The watchmen did let Thudris tell his dream in full. When he ended his telling, however, the shortest of the watchmen, a foxy-looking man, laughed at him. "What are we going to do with this fool?" Foxy said to his colleagues. "I suggest beating the fire out of him to cure him of his folly."
The last of the watchmen, a stolid-looking man, shook his head. "Beating a madman would be cruel, brother. Let us take him home so that he may comfort his sister if he can."
Burliest stood long in silence, his lips pursed in a look of thought. "No, brothers," he said at last, "if there is any chance that the gods have sent this man a dream, you and I must take him to the king."
The fire in Thudris's head rejoiced. Soon, it would burn where it could shed the most light.=====
With breathless haste, the watchmen, as if driven by a fire of urgency, haled Thudris to the palace. Passing through its gate and across the palace's courtyard, he caught the merest glimpse of torches lighting the first and of the hanging lanterns that turned the second into day, and of countries scantily clad but for the headbands, bracelets, pectorals, girdles, and anklets of gold — gold that made the courtiers flicker with fires of their own.
As the watchmen rushed Thudris on into an entranceway's relative gloom, he looked in memory past the flickering gold at the courtiers themselves. They looked dissipated — even worried.
They know, Thudris told himself, that the fleet is overdue. They sense the gods' displeasure with them.
He lost for a time his thought's thread as the watchmen led him on through a maze — a labyrinth — of narrow corridors dimly lit by flickering lamps at each junction. The maze, he recalled, was a recent innovation of the present king — a defense agaisnt subjects who might seek his life with a blade. The defense had been needless before the king sent a fleet to plunder a foreign land of gold. Not all had sent sons willingly with the fleet.
Without warning, Thudris emerged into a blaze of light. This, he glimpsed dimly, came from chandeliers and candelabra bearing fires redoubled by walls nearly drowned in gold. When blinking yielded him vision amid the blaze of light, he saw that he stood before a dais bearing a pair of high-backed chairs of ivory chased with gold.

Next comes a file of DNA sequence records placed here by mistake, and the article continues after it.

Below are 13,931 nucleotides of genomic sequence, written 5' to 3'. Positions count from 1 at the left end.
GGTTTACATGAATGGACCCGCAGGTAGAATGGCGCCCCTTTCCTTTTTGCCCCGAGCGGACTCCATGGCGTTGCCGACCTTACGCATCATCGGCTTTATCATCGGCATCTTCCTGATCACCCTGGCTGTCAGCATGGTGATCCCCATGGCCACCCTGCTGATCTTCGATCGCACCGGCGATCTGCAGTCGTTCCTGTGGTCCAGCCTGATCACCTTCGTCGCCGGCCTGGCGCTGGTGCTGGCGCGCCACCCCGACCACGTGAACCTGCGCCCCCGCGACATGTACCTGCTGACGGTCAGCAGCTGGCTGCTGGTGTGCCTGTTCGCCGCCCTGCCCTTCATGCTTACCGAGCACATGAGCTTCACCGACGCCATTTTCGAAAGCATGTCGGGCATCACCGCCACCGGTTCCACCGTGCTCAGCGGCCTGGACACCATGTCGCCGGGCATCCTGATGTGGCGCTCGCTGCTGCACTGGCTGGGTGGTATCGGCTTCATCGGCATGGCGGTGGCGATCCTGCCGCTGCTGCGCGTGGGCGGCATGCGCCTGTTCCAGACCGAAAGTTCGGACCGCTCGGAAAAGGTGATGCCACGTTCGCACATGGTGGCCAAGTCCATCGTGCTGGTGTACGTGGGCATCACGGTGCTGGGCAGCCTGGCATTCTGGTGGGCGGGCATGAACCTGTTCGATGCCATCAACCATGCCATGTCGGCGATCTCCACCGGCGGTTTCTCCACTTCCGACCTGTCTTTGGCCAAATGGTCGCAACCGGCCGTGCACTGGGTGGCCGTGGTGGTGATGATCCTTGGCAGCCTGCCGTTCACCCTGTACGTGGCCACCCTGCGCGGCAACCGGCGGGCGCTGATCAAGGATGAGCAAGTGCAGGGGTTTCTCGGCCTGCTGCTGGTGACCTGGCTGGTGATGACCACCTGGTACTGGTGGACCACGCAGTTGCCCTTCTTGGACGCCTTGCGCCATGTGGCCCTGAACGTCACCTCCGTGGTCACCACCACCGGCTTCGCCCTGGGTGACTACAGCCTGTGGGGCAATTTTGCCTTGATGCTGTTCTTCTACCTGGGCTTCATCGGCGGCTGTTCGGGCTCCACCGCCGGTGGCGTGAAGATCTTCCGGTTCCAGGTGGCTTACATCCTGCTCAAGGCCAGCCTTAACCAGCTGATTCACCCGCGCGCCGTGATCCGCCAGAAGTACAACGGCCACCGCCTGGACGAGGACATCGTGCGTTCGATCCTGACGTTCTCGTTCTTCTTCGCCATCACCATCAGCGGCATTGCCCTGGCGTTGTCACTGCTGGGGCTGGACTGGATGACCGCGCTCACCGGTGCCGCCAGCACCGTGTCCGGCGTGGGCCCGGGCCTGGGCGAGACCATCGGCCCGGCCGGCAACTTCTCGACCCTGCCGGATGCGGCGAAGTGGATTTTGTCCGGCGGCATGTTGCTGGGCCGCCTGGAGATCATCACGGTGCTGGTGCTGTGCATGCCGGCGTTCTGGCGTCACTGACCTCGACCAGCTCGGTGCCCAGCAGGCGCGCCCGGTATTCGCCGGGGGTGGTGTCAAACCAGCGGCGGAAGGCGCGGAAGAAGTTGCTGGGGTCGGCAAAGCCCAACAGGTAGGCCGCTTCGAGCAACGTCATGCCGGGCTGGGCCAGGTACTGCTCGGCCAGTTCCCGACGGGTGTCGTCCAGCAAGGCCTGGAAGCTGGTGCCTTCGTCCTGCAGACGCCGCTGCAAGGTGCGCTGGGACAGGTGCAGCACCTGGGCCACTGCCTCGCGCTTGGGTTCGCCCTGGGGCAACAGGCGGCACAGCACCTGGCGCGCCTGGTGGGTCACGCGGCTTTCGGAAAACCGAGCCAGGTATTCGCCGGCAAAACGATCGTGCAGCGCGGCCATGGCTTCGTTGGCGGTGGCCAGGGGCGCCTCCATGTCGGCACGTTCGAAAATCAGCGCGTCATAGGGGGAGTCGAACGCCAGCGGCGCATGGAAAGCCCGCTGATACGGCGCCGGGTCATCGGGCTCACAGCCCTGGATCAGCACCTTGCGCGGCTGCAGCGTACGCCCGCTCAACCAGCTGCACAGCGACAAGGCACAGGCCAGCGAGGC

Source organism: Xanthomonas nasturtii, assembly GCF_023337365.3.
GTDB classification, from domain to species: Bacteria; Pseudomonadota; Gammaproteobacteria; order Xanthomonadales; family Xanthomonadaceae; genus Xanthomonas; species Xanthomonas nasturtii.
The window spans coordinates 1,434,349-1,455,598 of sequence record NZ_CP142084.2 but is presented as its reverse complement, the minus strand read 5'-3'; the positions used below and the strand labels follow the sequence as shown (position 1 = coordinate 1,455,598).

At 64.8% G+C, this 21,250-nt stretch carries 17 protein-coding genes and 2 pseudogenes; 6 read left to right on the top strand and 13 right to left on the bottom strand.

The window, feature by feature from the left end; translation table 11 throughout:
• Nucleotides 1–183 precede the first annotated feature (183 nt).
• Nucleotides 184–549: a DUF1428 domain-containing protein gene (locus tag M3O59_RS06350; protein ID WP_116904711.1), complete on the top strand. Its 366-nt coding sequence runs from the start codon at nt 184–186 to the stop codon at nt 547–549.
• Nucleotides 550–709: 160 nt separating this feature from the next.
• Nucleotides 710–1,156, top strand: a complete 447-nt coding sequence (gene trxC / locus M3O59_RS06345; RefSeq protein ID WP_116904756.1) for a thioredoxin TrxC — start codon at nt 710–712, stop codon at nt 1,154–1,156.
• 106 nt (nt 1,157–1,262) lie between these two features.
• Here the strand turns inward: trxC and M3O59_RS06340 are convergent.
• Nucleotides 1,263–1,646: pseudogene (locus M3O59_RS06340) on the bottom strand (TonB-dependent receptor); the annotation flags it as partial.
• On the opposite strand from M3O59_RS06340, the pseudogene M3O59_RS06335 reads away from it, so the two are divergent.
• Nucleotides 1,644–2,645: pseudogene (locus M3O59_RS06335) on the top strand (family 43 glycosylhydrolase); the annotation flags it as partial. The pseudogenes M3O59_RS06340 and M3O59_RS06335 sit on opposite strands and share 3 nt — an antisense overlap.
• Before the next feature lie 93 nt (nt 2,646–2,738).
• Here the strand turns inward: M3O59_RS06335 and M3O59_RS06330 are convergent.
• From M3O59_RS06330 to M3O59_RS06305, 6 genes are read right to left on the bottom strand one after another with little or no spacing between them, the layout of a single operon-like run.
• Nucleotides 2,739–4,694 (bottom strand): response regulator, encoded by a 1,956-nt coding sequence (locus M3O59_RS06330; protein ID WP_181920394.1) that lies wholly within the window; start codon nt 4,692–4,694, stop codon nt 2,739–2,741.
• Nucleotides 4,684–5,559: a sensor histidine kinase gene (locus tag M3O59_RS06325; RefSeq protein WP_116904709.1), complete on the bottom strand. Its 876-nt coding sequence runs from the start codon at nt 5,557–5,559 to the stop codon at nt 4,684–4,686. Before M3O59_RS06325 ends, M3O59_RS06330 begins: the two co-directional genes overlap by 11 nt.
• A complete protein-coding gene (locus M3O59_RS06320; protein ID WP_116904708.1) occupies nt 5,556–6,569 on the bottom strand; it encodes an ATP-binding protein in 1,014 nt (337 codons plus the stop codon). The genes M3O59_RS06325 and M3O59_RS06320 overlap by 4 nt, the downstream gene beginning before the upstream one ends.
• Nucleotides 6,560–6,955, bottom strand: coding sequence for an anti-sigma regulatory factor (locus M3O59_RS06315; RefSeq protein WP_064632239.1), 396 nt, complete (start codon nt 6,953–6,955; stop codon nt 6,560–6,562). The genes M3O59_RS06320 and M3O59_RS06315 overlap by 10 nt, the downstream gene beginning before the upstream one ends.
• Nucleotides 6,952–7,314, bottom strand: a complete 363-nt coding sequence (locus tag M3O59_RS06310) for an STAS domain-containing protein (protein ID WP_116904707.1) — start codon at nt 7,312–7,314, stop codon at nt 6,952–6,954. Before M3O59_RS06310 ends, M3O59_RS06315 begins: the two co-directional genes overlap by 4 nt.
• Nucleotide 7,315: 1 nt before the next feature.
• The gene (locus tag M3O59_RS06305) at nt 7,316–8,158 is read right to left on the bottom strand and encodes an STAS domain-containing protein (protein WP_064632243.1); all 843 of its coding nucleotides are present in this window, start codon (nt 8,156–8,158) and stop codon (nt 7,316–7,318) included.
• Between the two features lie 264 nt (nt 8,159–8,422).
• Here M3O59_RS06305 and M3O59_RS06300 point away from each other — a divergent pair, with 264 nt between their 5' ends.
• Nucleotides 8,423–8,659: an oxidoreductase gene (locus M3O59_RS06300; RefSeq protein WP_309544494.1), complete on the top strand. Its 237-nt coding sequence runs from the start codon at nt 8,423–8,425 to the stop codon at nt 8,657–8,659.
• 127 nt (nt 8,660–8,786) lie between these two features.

The chairs held a tall, black-haired man with eyes of jet and a tall, fair-haired woman with eyes of blue — the King of the Land amid the Sea and his senior wife. Both might have been naked but for gold so profuse that it formed a mantle on each of them — a sheath of Fire Undying. Both the king and the queen wore looks as haughty and cruel as the looks of gods were said to be.
Perhaps, Thudris thought, the King and the Queen truly are of the gods' descent.
Burliest, the watchman who had resolved to bring Thudris to the palace, went to one knee before the dais. "My king, Earthshaker's son, Lord of the Land amid the Sea and of all other lands beneath the sun, I bring you one in whom the fire of prophecy burns — one who has seen a vision of the gods."
The queen laughed harshly. The king sneered at the watchman and said, "You have spoken boldly, watchman. You do recall that you will lose your life if you have misspoken, do you not?"
"I do, my king. Willingly, I risk my life for the Land's sake so that you may hear the vision."
Thudris looked at Burliest with respect. Here was an honorable man, a true patriot — a rarity in the present king's days. If the Land had only held more like Burliest, the gods might not have sent Thudris his vision.
Even the king replaced his sneer with a more guarded look for Burliest. Turning to Thudris, the king said, "Speak, prophet."
In Thudris awoke fear that his voice might fail before the king. Even as the fear awoke, it was burned away by the fire within him.
"This night, I have slept the sleep of incubation on the steps of the Healer's temple. There, I sought a cure for my younger sister's fever, but the Healer sent me instead a dream of the gods in council.